• 220 Ω resistor: This is what is known as a pull-down resistor. It ensures that the input pin sees pure ground when the button is not pressed. Without this, the pin would be “floating”, and any interference could cause a false HIGH reading. See more info here: http://arduino.cc/en/tutorial/button
  • 5V voltage regulator: Turns an input voltage of 6-24 volts and turns it into 5V, which is what the ATMega likes.
  • 16 mHz crystal: This is used by the ATMega328 to keep precise time. This is important for this application to keep the audio tones consistent. This crystal’s resonant frequency is 16 mHz.
  • 22 pF ceramic capacitors: These are used along with the crystal. I don’t know why; I just accept it. Unlike the electrolytic capacitors, these capacitors do not have a required orientation (+ and – pins don’t matter).
  • Battery pack: Not pictured. Red is positive and black is negative. Stick the appropriate wires through the + and – holes and solder them.

I have already soldered on some of the trickier components, leaving the rest to you. I have prepared a video to attempt to show you how to solder. I say “so” a lot:


This site has some good diagrams to follow:


The finished product should look like this (but with all three resistors):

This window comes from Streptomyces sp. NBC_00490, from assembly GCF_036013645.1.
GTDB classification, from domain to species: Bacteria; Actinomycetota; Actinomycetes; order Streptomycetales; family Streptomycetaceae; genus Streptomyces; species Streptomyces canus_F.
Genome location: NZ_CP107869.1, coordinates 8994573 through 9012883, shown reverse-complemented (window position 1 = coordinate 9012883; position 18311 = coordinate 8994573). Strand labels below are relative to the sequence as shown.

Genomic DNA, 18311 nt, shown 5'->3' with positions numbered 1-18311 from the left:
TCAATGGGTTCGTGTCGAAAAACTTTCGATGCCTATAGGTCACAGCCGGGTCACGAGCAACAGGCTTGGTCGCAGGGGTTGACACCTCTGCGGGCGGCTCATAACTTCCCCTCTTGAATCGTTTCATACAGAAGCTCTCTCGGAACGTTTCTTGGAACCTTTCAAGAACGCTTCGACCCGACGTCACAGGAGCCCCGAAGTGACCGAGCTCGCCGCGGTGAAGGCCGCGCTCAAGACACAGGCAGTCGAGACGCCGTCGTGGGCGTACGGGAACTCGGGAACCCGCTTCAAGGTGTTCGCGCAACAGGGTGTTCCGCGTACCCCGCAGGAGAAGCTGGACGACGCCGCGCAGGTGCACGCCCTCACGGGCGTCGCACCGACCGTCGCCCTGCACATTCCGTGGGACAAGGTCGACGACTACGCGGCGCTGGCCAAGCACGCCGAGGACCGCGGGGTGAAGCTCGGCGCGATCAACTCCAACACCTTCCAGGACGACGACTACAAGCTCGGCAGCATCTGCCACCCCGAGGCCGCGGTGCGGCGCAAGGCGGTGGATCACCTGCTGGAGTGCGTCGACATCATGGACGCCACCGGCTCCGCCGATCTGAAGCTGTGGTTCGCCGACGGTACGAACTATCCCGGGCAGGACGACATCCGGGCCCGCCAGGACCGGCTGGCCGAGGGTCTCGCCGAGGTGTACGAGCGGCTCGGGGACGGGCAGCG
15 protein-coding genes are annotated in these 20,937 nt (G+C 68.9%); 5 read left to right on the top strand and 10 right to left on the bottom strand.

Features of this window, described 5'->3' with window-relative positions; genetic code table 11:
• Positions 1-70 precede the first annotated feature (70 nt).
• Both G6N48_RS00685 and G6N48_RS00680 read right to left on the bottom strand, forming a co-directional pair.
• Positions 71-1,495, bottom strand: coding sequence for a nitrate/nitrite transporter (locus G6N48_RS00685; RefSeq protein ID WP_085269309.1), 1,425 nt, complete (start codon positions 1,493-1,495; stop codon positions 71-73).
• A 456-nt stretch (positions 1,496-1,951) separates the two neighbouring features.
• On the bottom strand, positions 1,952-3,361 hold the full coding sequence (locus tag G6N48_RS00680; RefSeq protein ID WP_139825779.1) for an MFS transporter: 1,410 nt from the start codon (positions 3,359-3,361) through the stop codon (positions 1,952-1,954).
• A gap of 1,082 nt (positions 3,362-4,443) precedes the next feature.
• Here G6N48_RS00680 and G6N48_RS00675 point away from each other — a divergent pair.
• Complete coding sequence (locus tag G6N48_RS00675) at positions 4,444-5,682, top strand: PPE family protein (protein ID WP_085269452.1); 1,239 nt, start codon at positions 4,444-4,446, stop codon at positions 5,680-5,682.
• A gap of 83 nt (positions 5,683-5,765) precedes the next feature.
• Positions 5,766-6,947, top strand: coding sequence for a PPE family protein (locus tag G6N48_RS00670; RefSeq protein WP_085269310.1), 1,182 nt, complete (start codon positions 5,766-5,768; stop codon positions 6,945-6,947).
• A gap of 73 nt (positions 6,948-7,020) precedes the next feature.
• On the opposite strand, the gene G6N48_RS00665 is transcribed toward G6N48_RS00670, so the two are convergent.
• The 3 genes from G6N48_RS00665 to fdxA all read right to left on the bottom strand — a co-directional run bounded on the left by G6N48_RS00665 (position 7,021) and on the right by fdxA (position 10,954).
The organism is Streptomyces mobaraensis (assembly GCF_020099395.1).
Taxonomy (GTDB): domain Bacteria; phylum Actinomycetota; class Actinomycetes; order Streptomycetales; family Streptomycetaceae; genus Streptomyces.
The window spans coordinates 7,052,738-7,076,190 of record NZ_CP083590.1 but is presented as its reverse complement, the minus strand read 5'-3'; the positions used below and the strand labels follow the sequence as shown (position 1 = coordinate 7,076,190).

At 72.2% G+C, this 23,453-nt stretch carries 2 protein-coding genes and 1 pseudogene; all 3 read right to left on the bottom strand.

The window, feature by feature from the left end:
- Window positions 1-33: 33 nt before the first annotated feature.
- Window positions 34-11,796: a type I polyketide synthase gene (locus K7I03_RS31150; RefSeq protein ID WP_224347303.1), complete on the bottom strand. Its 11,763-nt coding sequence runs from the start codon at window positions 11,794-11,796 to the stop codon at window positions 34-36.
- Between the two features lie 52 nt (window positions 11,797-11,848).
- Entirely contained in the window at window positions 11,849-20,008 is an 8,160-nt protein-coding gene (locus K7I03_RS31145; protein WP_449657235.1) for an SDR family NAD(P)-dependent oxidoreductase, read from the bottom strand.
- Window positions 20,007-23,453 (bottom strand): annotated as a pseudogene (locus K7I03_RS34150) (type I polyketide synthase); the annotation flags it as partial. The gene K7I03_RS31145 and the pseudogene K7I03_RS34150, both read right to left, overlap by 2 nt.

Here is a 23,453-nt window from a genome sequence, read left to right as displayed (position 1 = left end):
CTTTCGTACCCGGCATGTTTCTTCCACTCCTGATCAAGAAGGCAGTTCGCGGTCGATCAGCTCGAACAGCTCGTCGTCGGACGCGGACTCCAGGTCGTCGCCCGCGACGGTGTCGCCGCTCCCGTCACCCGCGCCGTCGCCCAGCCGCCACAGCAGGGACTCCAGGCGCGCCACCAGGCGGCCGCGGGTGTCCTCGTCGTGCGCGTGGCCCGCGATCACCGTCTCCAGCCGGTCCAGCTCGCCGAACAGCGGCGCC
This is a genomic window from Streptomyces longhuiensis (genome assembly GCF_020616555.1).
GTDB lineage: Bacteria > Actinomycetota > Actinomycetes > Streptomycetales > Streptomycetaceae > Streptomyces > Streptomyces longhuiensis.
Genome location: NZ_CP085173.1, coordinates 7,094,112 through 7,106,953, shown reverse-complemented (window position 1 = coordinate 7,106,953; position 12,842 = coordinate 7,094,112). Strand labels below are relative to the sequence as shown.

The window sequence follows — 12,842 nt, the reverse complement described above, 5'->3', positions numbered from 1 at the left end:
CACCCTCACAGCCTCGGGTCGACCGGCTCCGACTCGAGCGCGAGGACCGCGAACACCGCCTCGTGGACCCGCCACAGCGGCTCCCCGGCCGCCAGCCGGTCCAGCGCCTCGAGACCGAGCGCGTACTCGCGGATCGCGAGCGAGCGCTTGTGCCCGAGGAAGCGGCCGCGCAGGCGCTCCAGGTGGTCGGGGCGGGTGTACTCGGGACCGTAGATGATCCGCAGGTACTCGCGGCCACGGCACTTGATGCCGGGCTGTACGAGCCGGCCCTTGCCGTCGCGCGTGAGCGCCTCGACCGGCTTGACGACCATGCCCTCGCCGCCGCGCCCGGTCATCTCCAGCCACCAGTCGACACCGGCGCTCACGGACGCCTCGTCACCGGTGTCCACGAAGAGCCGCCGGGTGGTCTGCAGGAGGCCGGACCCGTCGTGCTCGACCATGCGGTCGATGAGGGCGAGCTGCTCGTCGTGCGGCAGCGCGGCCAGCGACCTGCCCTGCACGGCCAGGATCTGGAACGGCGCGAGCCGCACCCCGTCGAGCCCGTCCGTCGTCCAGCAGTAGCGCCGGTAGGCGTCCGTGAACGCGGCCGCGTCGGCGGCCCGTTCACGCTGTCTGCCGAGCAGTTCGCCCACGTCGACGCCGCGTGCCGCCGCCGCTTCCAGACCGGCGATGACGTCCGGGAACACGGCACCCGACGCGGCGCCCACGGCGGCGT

IMG_6752 IMG_6753

Here is the github page if you’d like to see the code and schematic: https://github.com/jerwil/Birthday_Card

Please DO NOT view the video demo, as it will ruin the surprise and satisfaction of hearing it work for the first time.

You can use miduino.net to convert any midi to arduino code. Just modify the pins to match the three pins attached to the speaker.

I hope that you are successful with this project! Hopefully this is a good intro to get you more excited about the blending of code and physical objects.

Camera Show Light Display – 12 Hour Project Made with Arduino

This project was made to fulfill a need at the lab I work in. We have live camera feeds watching over testing to ensure everything is going well, but sometimes these cameras freeze, and there is really no way to notice. That’s where this device comes in. It shows a rotating light pattern that shows up on the camera feed. As long as the lights keep spinning, you know that the camera is still working.

Here are photos of the device:

Spinning Light Front Spinning Light Rear

And here is the device in action:


The circuit design and programming is pretty simple. The ATtiny sends binary commands to the shift register telling it which LED to light up at which time. The main challenge was designing the traces such that everything would fit in the circular pattern with as few jumpers as possible.

The code and schematic can be obtained here: https://github.com/jerwil/CameraShow

Simon Game – Soldered

The Simon game was my first real project, and I wanted to make it a permanent portable board that I could bring around to allow people to play. I laid out the board by hand (this was before I learned how much easier it is in Fritzing) and began soldering. image

With all the components added, I tested all the pins of the Arduino with the socket on the board so I could make sure all of the functions worked.


Success! The board works, and it’s pretty fun to play.


Here is a demonstration:

You can see the code and schematic here: https://github.com/jerwil/Simon_Solder